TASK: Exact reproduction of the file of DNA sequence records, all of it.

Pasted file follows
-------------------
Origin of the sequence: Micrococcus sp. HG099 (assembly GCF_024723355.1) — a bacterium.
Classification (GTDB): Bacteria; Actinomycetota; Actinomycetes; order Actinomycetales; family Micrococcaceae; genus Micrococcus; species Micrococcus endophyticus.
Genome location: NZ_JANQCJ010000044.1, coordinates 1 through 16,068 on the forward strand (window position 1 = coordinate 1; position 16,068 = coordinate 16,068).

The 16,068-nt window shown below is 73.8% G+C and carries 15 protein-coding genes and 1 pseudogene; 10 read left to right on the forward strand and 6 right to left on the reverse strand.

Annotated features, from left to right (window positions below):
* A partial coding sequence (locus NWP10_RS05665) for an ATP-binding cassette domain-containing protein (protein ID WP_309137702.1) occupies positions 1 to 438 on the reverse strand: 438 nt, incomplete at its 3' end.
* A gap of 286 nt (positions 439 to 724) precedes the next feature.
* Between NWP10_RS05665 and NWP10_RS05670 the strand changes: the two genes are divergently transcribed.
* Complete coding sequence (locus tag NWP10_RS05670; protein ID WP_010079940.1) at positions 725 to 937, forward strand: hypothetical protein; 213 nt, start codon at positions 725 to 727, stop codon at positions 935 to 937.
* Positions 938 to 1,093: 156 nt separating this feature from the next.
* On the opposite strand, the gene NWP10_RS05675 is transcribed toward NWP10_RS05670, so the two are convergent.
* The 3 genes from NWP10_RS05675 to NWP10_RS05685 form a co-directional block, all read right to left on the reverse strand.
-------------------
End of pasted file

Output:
Origin of the sequence: Micrococcus sp. HG099 (assembly GCF_024723355.1) — a bacterium.
Classification (GTDB): Bacteria; Actinomycetota; Actinomycetes; order Actinomycetales; family Micrococcaceae; genus Micrococcus; species Micrococcus endophyticus.
Genome location: NZ_JANQCJ010000044.1, coordinates 1 through 16,068 on the forward strand (window position 1 = coordinate 1; position 16,068 = coordinate 16,068).

The 16,068-nt window shown below is 73.8% G+C and carries 15 protein-coding genes and 1 pseudogene; 10 read left to right on the forward strand and 6 right to left on the reverse strand.

Annotated features, from left to right (window positions below):
* A partial coding sequence (locus NWP10_RS05665) for an ATP-binding cassette domain-containing protein (protein ID WP_309137702.1) occupies positions 1 to 438 on the reverse strand: 438 nt, incomplete at its 3' end.
* A gap of 286 nt (positions 439 to 724) precedes the next feature.
* Between NWP10_RS05665 and NWP10_RS05670 the strand changes: the two genes are divergently transcribed.
* Complete coding sequence (locus tag NWP10_RS05670; protein ID WP_010079940.1) at positions 725 to 937, forward strand: hypothetical protein; 213 nt, start codon at positions 725 to 727, stop codon at positions 935 to 937.
* Positions 938 to 1,093: 156 nt separating this feature from the next.
* On the opposite strand, the gene NWP10_RS05675 is transcribed toward NWP10_RS05670, so the two are convergent.
* The 3 genes from NWP10_RS05675 to NWP10_RS05685 form a co-directional block, all read right to left on the reverse strand.